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The Unity Model of Disability

October 7, 2011

The Unity Model of Disability

For Immediate Release [first published on October 7, 2011]

This unity, or essence, of humanity is not, to my understanding, merely an abstract concept. As we discover and acquire the magnetic attributes of human unity, that unity can be practiced in our daily lives. Decisions will be made consultatively or selflessly. Diversity, on the other hand, is a given. Each of us is an individual soul. We have particular capacities which can be developed throughout our lives. However, diversity by itself, like Autistic identity politics, can easily become a trap. If we focus upon the diversity, and neglect the unitying essence, societies, communities, and hearts may begin to fall apart.

Identity politics is rooted in various Marxist perspectives, especially critical social theory. The focus of many of these critical perspectives is upon conscious raising or conscientization, which is the process of developing an awareness of oppression. The idea originated with Brazilian educator Paulo Freire’s critical pedagogy. After recognizing oppression, people join together with others facing similar problems. Together, they struggle for freedom. Therefore, in identity politics, there is some unity, but it is limited in scope, not universal. Inevitably, people will divide into camps of “us” versus “them.”

The online community of Autists and the mental health community have been relatively disconnected. This unfortunate separation has mostly been a result of the neurodiversity movement and its focus upon creating a unique Autistic identity. There are, however, movements related to Autism and to mental health, which, to some extent, run parallel to one another. Descriptions of a number of them are provided on my Brief Outlines of Liberation Movements page. Bridging the gap between these two disability communities, United Against Neurelitism  has developed a Unity Model of Disability.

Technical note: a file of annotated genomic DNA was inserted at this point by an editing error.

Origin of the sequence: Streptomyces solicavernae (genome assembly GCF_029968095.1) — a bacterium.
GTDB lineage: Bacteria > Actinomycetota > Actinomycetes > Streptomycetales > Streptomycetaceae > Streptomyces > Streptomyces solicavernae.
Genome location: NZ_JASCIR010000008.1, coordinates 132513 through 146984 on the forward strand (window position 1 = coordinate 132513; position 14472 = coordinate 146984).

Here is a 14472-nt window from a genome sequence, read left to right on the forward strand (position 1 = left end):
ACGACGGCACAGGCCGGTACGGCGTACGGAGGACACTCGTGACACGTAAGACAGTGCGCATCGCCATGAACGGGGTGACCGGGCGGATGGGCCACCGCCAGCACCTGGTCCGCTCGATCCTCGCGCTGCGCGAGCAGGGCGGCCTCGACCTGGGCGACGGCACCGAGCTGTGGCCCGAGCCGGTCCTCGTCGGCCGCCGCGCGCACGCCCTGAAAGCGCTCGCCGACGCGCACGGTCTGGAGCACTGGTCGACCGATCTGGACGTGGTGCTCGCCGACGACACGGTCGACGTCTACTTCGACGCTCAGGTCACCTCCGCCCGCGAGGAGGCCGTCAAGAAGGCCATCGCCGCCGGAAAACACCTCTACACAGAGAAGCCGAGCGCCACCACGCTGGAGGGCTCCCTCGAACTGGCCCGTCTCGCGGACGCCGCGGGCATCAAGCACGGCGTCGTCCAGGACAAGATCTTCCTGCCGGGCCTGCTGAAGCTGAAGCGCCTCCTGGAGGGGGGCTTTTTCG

The Unity Model, while similar to the Empowerment Model, changes the focus from the individual to “humanity.” In both models, however, a medical client  is expected not to be merely a passive recipient of health care services. The attitude, “We know what is best for you,” would be unacceptable. Not only could she choose, or refuse, a particular health care provider. She has the right to reject any  treatment. An example of the Empowerment Model is the recovery movement. It was influenced by the similarly American twelve-step program of Alcoholics Anonymous® and the Civil Rights Movement.

As far as I know, there is no specific  recovery group for Autists. While I differ with many of the assumptions commonly made within the recovery movement, such as the claim that powerlessness  is related to an absence of will power, this popular self-help philosophy can be interesting to study. Essentially, it has medicalized the diversity of human experience, including procrastination. As a caricature of the Empowerment Model, the movement has turned ordinary human struggles into fictional pathologies. Personal life stories then become the novels of recovery from nonscientific diseases.